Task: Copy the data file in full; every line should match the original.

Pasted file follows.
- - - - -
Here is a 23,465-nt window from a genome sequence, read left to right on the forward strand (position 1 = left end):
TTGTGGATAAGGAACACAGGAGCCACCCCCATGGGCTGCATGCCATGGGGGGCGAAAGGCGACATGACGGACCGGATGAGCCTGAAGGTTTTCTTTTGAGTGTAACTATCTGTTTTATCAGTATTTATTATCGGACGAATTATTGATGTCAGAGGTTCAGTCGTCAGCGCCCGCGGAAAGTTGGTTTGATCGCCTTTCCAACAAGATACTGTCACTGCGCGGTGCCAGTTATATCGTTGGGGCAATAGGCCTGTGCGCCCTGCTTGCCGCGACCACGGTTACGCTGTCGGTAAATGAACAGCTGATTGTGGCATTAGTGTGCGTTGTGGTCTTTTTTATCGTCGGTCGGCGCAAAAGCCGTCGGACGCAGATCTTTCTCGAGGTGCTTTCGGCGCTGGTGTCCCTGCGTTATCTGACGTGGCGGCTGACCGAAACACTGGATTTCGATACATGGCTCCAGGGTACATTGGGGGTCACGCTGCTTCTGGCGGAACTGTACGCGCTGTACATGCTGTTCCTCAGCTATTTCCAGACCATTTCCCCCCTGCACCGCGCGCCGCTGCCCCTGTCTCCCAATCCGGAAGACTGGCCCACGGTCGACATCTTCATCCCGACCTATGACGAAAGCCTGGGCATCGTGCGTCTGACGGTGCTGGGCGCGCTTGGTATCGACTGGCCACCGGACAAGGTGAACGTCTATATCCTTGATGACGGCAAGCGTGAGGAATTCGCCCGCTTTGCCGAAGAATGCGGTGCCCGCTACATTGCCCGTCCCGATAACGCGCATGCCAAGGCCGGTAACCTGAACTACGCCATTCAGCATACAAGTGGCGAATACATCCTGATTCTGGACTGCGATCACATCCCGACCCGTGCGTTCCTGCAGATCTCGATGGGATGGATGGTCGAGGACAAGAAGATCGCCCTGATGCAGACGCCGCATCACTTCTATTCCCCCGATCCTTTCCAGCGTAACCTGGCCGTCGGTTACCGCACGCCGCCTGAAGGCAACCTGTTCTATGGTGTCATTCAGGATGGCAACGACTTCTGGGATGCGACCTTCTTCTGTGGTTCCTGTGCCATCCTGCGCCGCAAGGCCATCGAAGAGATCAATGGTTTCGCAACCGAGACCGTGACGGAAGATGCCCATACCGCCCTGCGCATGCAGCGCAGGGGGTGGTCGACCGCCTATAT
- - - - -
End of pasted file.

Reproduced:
Here is a 23,465-nt window from a genome sequence, read left to right on the forward strand (position 1 = left end):
TTGTGGATAAGGAACACAGGAGCCACCCCCATGGGCTGCATGCCATGGGGGGCGAAAGGCGACATGACGGACCGGATGAGCCTGAAGGTTTTCTTTTGAGTGTAACTATCTGTTTTATCAGTATTTATTATCGGACGAATTATTGATGTCAGAGGTTCAGTCGTCAGCGCCCGCGGAAAGTTGGTTTGATCGCCTTTCCAACAAGATACTGTCACTGCGCGGTGCCAGTTATATCGTTGGGGCAATAGGCCTGTGCGCCCTGCTTGCCGCGACCACGGTTACGCTGTCGGTAAATGAACAGCTGATTGTGGCATTAGTGTGCGTTGTGGTCTTTTTTATCGTCGGTCGGCGCAAAAGCCGTCGGACGCAGATCTTTCTCGAGGTGCTTTCGGCGCTGGTGTCCCTGCGTTATCTGACGTGGCGGCTGACCGAAACACTGGATTTCGATACATGGCTCCAGGGTACATTGGGGGTCACGCTGCTTCTGGCGGAACTGTACGCGCTGTACATGCTGTTCCTCAGCTATTTCCAGACCATTTCCCCCCTGCACCGCGCGCCGCTGCCCCTGTCTCCCAATCCGGAAGACTGGCCCACGGTCGACATCTTCATCCCGACCTATGACGAAAGCCTGGGCATCGTGCGTCTGACGGTGCTGGGCGCGCTTGGTATCGACTGGCCACCGGACAAGGTGAACGTCTATATCCTTGATGACGGCAAGCGTGAGGAATTCGCCCGCTTTGCCGAAGAATGCGGTGCCCGCTACATTGCCCGTCCCGATAACGCGCATGCCAAGGCCGGTAACCTGAACTACGCCATTCAGCATACAAGTGGCGAATACATCCTGATTCTGGACTGCGATCACATCCCGACCCGTGCGTTCCTGCAGATCTCGATGGGATGGATGGTCGAGGACAAGAAGATCGCCCTGATGCAGACGCCGCATCACTTCTATTCCCCCGATCCTTTCCAGCGTAACCTGGCCGTCGGTTACCGCACGCCGCCTGAAGGCAACCTGTTCTATGGTGTCATTCAGGATGGCAACGACTTCTGGGATGCGACCTTCTTCTGTGGTTCCTGTGCCATCCTGCGCCGCAAGGCCATCGAAGAGATCAATGGTTTCGCAACCGAGACCGTGACGGAAGATGCCCATACCGCCCTGCGCATGCAGCGCAGGGGGTGGTCGACCGCCTATAT